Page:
Dodder Day Clean-Up

Pictured: Victoria White and John Lacey organisers of the Dodder Action Day.

Pictured: Victoria White and John Lacey organisers of the Dodder Action Day.

The group Dodder Action conducted their annual Dodder Day clean-up on April 18th. This is the third year of the event, which focusses on an attempt to build a community along the whole river.

The main meeting points for volunteer groups along the river were Milltown, Orwell Road, Firhouse, Rathfarnham, Whitestown Stream in Tallaght, Knocklyon, Oldbawn and Dubin 4’s Donnybrook Bridge and Herbert Park.

Dodder Action was initially founded to improve facilities and amenities along the length of the river, due to the sorry state the river found itself in. In 2010 members of the Irish Green Party and local residents organized clean-ups of the river on 12 weekends from Firhouse to Clonskeagh, mobilized by Kevin Dennehy. The chairman of the group is John Lacey, an engineer by trade. Each annual event attracts approximately 200 volunteers each year.

NewsFour sat down to speak to Victoria White, spokesperson for Dodder Action, about the details of the clean-up and the legitimate concerns that Dodder bank residents have about the abuse of one of Dublin’s most renowned natural resources.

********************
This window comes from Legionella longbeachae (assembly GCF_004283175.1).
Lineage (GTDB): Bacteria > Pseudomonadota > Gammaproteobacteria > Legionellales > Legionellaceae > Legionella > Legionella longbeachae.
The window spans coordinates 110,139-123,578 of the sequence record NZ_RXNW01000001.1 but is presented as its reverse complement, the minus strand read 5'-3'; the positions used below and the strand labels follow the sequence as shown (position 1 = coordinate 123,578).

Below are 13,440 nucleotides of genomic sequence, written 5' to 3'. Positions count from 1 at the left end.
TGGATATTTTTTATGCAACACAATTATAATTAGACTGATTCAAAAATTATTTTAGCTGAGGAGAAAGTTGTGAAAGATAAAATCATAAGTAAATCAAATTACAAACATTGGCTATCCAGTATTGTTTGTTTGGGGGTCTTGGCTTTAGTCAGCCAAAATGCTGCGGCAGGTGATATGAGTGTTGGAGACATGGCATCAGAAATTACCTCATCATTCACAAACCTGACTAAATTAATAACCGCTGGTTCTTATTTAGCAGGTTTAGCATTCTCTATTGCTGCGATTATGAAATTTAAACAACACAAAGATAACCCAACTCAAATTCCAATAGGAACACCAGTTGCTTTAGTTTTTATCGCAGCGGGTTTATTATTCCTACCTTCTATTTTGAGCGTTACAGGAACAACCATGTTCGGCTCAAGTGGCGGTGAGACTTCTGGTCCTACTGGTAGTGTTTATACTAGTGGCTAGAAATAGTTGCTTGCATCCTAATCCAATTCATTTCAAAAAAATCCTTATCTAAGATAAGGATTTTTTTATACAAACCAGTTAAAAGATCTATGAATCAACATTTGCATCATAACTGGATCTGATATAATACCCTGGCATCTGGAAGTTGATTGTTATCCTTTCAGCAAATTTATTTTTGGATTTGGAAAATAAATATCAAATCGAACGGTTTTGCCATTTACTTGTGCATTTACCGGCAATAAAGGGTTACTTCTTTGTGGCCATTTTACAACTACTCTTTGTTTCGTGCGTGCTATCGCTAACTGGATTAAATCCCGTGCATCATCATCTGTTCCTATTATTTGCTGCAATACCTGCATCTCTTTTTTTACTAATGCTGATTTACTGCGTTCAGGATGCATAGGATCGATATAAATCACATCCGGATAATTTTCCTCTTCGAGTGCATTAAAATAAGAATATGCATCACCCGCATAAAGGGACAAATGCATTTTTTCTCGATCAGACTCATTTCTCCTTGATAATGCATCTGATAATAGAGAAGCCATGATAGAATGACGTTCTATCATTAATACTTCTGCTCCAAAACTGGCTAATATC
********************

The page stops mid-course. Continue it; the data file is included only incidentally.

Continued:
“Since we’ve started, we’ve taken about a thousand bags out of the river,” Victoria said. “We got a lot of publicity in the first year because the river was in such a state. We’ve been joined by bucketloads of people, all shapes and forms and all political opinions.”

Victoria stated that Dodder Action have several future plans to improve the state of the river, but there are many strategic issues that must be dealt with first. ROD Transportation are developing a Dodder River Cycleway along the river route, but the condition of the river must be sorted out before the plan can fully materialise.

The Milltown bottle bank backs down directly onto the river, while there is a dump on the grounds of Bohernabreena that has often breached in the past, gushing old clothes into the river. Circumstances like those aforementioned have led Victoria to believe that a river authority with authentic power is what the Dodder needs.

“We don’t have the power to put bins in,” Victoria continued. “We can only agitate. Some of the bins along the banks are just foul. You need proper divided bins that promote recycling. It’s absolutely shocking that this happens in the middle of Dublin 4 in a first-world city.”

Dodder Action are attempting to promote cooperation between the Dublin City, Dun Laoghaire-Rathdown and South Dublin County councils. The group started an art and photography competition, exhibited in Ballyroan Library in Rathfarnham from May 6th to May 30th and based on respect for the protection of the Dodder.

The group also engaged in an ecology walk on May 9th with a representative from Irish Wildlife Trust, with all three councils involved, with a walk of the proposed Dodder greenway set for May 23rd.

Dublin City Council have also partnered with the group to remove certain species of plant from the river, as several types are not native to the local ecology and could potentially disrupt the environment.

By Craig Kinsella